Supporting Reading Instruction with Technology

At Macquarie Primary School, technology is an important classroom tool, but it is not the sole driver for the activities that go on in the classroom. In fact, if the technology standard is what we have seen in other Canberra schools: full wireless coverage, lots of devices, etc...the school isn’t quite there yet. They are still developing their stocks of devices and they haven’t yet had their wireless upgrade. But it hasn’t stopped them using technology in the kinds of meaningful ways that are going to make a difference to students. 

One example is the teaching of reading in Sami’s year 3/4 class. 
Technology doesn’t really need to play a part in any reading lesson. There are a variety of tried and true approaches to reading skill development that work perfectly well without the introduction of any of the technologies that people might picture when we put technology together with reading instruction.

During these reading lessons, the technology is not the focus of either the instruction or the student work, but it does play a significant role in the assessment of student progress, and reporting to parents.

Sami (as with all teachers at Macquarie Primary School) uses the C.A.F.E Reading system. Students are explicitly taught (and regularly practice) skills that help them to develop the four key C.A.F.E elements: Comprehension, Accuracy, Fluency and Expand Vocabulary.

A part of this practice each morning includes a period of time when students read to a buddy. While they listen, the buddy is on the lookout for a potential area of development in one of the four elements. The buddies discuss this as part of their peer-to-peer assessment. Once they identify this area for development, the student moves their photo to that section of the classroom display and applies some of the strategies to their individual practice during other parts of the morning.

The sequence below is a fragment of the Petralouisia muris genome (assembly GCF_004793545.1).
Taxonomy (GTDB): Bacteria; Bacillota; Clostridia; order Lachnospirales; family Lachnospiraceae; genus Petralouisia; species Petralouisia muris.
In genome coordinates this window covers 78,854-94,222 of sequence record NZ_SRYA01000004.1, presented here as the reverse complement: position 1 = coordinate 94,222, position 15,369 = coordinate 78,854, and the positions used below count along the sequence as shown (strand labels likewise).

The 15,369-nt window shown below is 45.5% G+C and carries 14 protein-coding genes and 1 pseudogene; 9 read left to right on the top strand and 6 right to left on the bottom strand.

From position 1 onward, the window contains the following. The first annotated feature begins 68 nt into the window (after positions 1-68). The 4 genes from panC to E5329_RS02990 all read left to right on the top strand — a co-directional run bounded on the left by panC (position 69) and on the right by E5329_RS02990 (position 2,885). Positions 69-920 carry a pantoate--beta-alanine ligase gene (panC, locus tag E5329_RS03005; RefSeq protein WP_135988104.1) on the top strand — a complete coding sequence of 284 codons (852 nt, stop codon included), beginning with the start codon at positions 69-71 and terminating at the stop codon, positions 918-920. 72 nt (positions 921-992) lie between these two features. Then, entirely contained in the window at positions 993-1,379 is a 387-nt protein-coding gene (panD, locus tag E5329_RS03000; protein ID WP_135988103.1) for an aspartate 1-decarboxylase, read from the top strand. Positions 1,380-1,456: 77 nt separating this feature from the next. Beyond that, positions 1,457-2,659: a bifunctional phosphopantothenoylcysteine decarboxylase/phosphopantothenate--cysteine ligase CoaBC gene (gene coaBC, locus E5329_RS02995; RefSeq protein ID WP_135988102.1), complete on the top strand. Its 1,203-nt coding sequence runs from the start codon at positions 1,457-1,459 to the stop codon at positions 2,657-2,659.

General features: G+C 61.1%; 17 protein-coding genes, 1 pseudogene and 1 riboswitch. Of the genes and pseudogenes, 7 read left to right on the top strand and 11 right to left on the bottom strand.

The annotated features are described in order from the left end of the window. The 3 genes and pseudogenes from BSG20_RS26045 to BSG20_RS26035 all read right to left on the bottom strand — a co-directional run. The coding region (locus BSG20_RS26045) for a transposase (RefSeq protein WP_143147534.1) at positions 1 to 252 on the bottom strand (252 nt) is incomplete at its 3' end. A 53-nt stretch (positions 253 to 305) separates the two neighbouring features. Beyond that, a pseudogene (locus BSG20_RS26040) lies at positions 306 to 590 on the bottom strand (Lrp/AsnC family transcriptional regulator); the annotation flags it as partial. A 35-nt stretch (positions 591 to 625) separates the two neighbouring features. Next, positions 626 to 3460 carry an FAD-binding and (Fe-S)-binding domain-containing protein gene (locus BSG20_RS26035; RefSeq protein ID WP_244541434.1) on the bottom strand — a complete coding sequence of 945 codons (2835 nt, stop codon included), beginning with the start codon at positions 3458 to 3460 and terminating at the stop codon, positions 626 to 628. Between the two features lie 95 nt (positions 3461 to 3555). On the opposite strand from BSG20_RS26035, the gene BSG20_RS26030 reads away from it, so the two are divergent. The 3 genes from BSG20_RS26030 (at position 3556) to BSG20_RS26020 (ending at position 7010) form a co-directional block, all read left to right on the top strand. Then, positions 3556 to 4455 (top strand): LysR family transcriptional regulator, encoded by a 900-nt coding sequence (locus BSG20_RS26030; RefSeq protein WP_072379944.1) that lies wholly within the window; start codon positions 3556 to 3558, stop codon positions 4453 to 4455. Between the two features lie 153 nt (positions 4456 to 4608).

While the buddies are reading together, Sami’s first use of technology involves entering observation data for her students into a pre-prepared Google Form.

The form is set up to include content elements drawn from the Australian Curriculum, and data can be entered on any device, including a phone or iPad. It allows Sami to easily keep track of where her students are in relation to the reading outcomes for their level.
The other technology use during the lesson is by the students. As a student reads, their buddy might notice that they’ve made an improvement in a certain reading area. They then grab an iPad and film a short video explaining this improvement. This might include a short demonstration, and usually refers to their improvement goal. The video is then uploaded to the student’s Drive and added to their ePortfolio. This provides a simple but effective way for Sami and her students to share progress with parents and carers in a very tangible way.

This approach demonstrates a great use of technology: as simply another tool that supports what’s happening in the classroom. It doesn’t matter that there isn't a device for every student, all that matters is that the devices are there when they actually need them.